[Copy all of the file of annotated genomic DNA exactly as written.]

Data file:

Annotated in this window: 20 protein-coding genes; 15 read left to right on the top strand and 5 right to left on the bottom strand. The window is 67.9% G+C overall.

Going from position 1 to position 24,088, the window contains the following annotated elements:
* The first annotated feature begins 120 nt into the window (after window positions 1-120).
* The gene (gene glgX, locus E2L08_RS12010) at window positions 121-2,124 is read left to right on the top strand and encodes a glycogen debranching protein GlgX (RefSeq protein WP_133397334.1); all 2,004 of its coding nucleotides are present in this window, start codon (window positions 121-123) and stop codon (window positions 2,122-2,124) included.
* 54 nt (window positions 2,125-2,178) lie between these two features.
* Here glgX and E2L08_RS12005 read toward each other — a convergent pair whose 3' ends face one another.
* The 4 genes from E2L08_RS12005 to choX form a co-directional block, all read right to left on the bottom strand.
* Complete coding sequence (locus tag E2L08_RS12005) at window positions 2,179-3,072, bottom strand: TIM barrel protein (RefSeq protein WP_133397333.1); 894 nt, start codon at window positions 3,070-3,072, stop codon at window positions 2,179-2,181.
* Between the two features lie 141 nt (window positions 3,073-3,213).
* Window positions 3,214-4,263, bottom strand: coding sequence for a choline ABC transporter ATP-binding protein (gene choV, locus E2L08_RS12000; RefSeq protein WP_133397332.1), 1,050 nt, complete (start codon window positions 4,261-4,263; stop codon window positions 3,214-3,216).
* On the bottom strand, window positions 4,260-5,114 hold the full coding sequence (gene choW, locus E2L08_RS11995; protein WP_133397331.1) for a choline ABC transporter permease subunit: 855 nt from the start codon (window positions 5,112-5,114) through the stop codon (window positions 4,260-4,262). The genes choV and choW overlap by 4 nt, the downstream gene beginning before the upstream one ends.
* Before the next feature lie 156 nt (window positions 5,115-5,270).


Annotated in this window: 20 protein-coding genes; 15 read left to right on the top strand and 5 right to left on the bottom strand. The window is 67.9% G+C overall.

Going from position 1 to position 24,088, the window contains the following annotated elements:
* The first annotated feature begins 120 nt into the window (after window positions 1-120).
* The gene (gene glgX, locus E2L08_RS12010) at window positions 121-2,124 is read left to right on the top strand and encodes a glycogen debranching protein GlgX (RefSeq protein WP_133397334.1); all 2,004 of its coding nucleotides are present in this window, start codon (window positions 121-123) and stop codon (window positions 2,122-2,124) included.
* 54 nt (window positions 2,125-2,178) lie between these two features.
* Here glgX and E2L08_RS12005 read toward each other — a convergent pair whose 3' ends face one another.
* The 4 genes from E2L08_RS12005 to choX form a co-directional block, all read right to left on the bottom strand.
* Complete coding sequence (locus tag E2L08_RS12005) at window positions 2,179-3,072, bottom strand: TIM barrel protein (RefSeq protein WP_133397333.1); 894 nt, start codon at window positions 3,070-3,072, stop codon at window positions 2,179-2,181.
* Between the two features lie 141 nt (window positions 3,073-3,213).
* Window positions 3,214-4,263, bottom strand: coding sequence for a choline ABC transporter ATP-binding protein (gene choV, locus E2L08_RS12000; RefSeq protein WP_133397332.1), 1,050 nt, complete (start codon window positions 4,261-4,263; stop codon window positions 3,214-3,216).
* On the bottom strand, window positions 4,260-5,114 hold the full coding sequence (gene choW, locus E2L08_RS11995; protein WP_133397331.1) for a choline ABC transporter permease subunit: 855 nt from the start codon (window positions 5,112-5,114) through the stop codon (window positions 4,260-4,262). The genes choV and choW overlap by 4 nt, the downstream gene beginning before the upstream one ends.
* Before the next feature lie 156 nt (window positions 5,115-5,270).